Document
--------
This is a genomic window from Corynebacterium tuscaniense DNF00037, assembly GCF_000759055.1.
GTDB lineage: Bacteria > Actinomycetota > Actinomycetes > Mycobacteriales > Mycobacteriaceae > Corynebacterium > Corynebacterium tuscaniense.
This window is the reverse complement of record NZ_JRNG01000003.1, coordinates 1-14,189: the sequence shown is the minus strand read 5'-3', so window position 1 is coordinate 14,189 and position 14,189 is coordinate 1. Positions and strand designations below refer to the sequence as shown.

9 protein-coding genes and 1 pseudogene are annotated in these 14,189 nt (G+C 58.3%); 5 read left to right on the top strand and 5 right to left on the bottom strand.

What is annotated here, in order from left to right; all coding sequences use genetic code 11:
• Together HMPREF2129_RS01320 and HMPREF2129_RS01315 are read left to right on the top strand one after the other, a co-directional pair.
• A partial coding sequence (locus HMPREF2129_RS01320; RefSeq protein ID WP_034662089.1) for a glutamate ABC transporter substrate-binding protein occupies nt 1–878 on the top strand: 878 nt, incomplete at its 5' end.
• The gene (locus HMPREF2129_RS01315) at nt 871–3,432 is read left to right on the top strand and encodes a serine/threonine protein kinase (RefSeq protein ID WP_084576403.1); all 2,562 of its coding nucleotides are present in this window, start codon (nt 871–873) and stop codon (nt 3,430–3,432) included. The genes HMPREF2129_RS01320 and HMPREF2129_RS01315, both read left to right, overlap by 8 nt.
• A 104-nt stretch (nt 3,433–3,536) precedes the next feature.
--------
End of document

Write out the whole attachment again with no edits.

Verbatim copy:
This is a genomic window from Corynebacterium tuscaniense DNF00037, assembly GCF_000759055.1.
GTDB lineage: Bacteria > Actinomycetota > Actinomycetes > Mycobacteriales > Mycobacteriaceae > Corynebacterium > Corynebacterium tuscaniense.
This window is the reverse complement of record NZ_JRNG01000003.1, coordinates 1-14,189: the sequence shown is the minus strand read 5'-3', so window position 1 is coordinate 14,189 and position 14,189 is coordinate 1. Positions and strand designations below refer to the sequence as shown.

9 protein-coding genes and 1 pseudogene are annotated in these 14,189 nt (G+C 58.3%); 5 read left to right on the top strand and 5 right to left on the bottom strand.

What is annotated here, in order from left to right; all coding sequences use genetic code 11:
• Together HMPREF2129_RS01320 and HMPREF2129_RS01315 are read left to right on the top strand one after the other, a co-directional pair.
• A partial coding sequence (locus HMPREF2129_RS01320; RefSeq protein ID WP_034662089.1) for a glutamate ABC transporter substrate-binding protein occupies nt 1–878 on the top strand: 878 nt, incomplete at its 5' end.
• The gene (locus HMPREF2129_RS01315) at nt 871–3,432 is read left to right on the top strand and encodes a serine/threonine protein kinase (RefSeq protein ID WP_084576403.1); all 2,562 of its coding nucleotides are present in this window, start codon (nt 871–873) and stop codon (nt 3,430–3,432) included. The genes HMPREF2129_RS01320 and HMPREF2129_RS01315, both read left to right, overlap by 8 nt.
• A 104-nt stretch (nt 3,433–3,536) precedes the next feature.